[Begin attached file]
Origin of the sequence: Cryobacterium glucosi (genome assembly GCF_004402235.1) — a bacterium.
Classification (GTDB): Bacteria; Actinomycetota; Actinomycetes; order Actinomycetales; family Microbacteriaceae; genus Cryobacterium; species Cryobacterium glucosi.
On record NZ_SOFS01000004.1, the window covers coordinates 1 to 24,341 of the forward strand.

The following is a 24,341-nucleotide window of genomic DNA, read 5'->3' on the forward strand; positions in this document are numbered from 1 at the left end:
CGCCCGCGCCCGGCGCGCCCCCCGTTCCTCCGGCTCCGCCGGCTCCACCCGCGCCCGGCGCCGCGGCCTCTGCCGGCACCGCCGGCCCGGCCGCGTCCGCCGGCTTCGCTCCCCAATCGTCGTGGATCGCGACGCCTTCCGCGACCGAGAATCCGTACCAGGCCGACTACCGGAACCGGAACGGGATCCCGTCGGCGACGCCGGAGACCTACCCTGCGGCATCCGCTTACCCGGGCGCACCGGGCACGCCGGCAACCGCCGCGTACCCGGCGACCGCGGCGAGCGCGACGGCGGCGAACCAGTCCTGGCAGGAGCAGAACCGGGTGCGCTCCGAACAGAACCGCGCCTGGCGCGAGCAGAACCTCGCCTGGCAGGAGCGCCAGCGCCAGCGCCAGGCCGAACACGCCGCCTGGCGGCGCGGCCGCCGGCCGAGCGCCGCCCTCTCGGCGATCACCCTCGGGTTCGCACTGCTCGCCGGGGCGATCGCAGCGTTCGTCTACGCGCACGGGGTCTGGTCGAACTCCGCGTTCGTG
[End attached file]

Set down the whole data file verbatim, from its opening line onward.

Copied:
Origin of the sequence: Cryobacterium glucosi (genome assembly GCF_004402235.1) — a bacterium.
Classification (GTDB): Bacteria; Actinomycetota; Actinomycetes; order Actinomycetales; family Microbacteriaceae; genus Cryobacterium; species Cryobacterium glucosi.
On record NZ_SOFS01000004.1, the window covers coordinates 1 to 24,341 of the forward strand.

The following is a 24,341-nucleotide window of genomic DNA, read 5'->3' on the forward strand; positions in this document are numbered from 1 at the left end:
CGCCCGCGCCCGGCGCGCCCCCCGTTCCTCCGGCTCCGCCGGCTCCACCCGCGCCCGGCGCCGCGGCCTCTGCCGGCACCGCCGGCCCGGCCGCGTCCGCCGGCTTCGCTCCCCAATCGTCGTGGATCGCGACGCCTTCCGCGACCGAGAATCCGTACCAGGCCGACTACCGGAACCGGAACGGGATCCCGTCGGCGACGCCGGAGACCTACCCTGCGGCATCCGCTTACCCGGGCGCACCGGGCACGCCGGCAACCGCCGCGTACCCGGCGACCGCGGCGAGCGCGACGGCGGCGAACCAGTCCTGGCAGGAGCAGAACCGGGTGCGCTCCGAACAGAACCGCGCCTGGCGCGAGCAGAACCTCGCCTGGCAGGAGCGCCAGCGCCAGCGCCAGGCCGAACACGCCGCCTGGCGGCGCGGCCGCCGGCCGAGCGCCGCCCTCTCGGCGATCACCCTCGGGTTCGCACTGCTCGCCGGGGCGATCGCAGCGTTCGTCTACGCGCACGGGGTCTGGTCGAACTCCGCGTTCGTG